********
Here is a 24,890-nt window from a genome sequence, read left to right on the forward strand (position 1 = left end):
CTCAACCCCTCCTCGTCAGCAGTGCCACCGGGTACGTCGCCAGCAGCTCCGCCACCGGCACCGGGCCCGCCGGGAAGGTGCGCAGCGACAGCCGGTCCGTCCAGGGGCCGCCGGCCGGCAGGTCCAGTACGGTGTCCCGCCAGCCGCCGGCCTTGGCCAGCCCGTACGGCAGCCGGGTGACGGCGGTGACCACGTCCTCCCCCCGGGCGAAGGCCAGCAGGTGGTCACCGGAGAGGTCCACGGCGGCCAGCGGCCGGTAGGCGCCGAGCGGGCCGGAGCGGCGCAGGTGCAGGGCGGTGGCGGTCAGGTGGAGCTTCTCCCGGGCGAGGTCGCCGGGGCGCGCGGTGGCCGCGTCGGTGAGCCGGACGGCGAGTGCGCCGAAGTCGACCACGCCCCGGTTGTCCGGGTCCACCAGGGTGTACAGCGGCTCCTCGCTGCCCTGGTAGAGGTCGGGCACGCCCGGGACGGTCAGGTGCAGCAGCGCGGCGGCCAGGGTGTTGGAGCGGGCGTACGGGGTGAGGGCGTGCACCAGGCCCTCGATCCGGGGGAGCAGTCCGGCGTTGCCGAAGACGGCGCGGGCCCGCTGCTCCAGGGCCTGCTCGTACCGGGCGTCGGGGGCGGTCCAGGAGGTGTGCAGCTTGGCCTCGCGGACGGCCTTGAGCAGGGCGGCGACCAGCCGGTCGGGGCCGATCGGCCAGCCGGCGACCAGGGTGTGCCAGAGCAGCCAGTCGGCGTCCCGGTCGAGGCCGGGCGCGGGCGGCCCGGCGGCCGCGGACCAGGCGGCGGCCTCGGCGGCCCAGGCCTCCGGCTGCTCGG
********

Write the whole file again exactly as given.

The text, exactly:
Here is a 24,890-nt window from a genome sequence, read left to right on the forward strand (position 1 = left end):
CTCAACCCCTCCTCGTCAGCAGTGCCACCGGGTACGTCGCCAGCAGCTCCGCCACCGGCACCGGGCCCGCCGGGAAGGTGCGCAGCGACAGCCGGTCCGTCCAGGGGCCGCCGGCCGGCAGGTCCAGTACGGTGTCCCGCCAGCCGCCGGCCTTGGCCAGCCCGTACGGCAGCCGGGTGACGGCGGTGACCACGTCCTCCCCCCGGGCGAAGGCCAGCAGGTGGTCACCGGAGAGGTCCACGGCGGCCAGCGGCCGGTAGGCGCCGAGCGGGCCGGAGCGGCGCAGGTGCAGGGCGGTGGCGGTCAGGTGGAGCTTCTCCCGGGCGAGGTCGCCGGGGCGCGCGGTGGCCGCGTCGGTGAGCCGGACGGCGAGTGCGCCGAAGTCGACCACGCCCCGGTTGTCCGGGTCCACCAGGGTGTACAGCGGCTCCTCGCTGCCCTGGTAGAGGTCGGGCACGCCCGGGACGGTCAGGTGCAGCAGCGCGGCGGCCAGGGTGTTGGAGCGGGCGTACGGGGTGAGGGCGTGCACCAGGCCCTCGATCCGGGGGAGCAGTCCGGCGTTGCCGAAGACGGCGCGGGCCCGCTGCTCCAGGGCCTGCTCGTACCGGGCGTCGGGGGCGGTCCAGGAGGTGTGCAGCTTGGCCTCGCGGACGGCCTTGAGCAGGGCGGCGACCAGCCGGTCGGGGCCGATCGGCCAGCCGGCGACCAGGGTGTGCCAGAGCAGCCAGTCGGCGTCCCGGTCGAGGCCGGGCGCGGGCGGCCCGGCGGCCGCGGACCAGGCGGCGGCCTCGGCGGCCCAGGCCTCCGGCTGCTCGG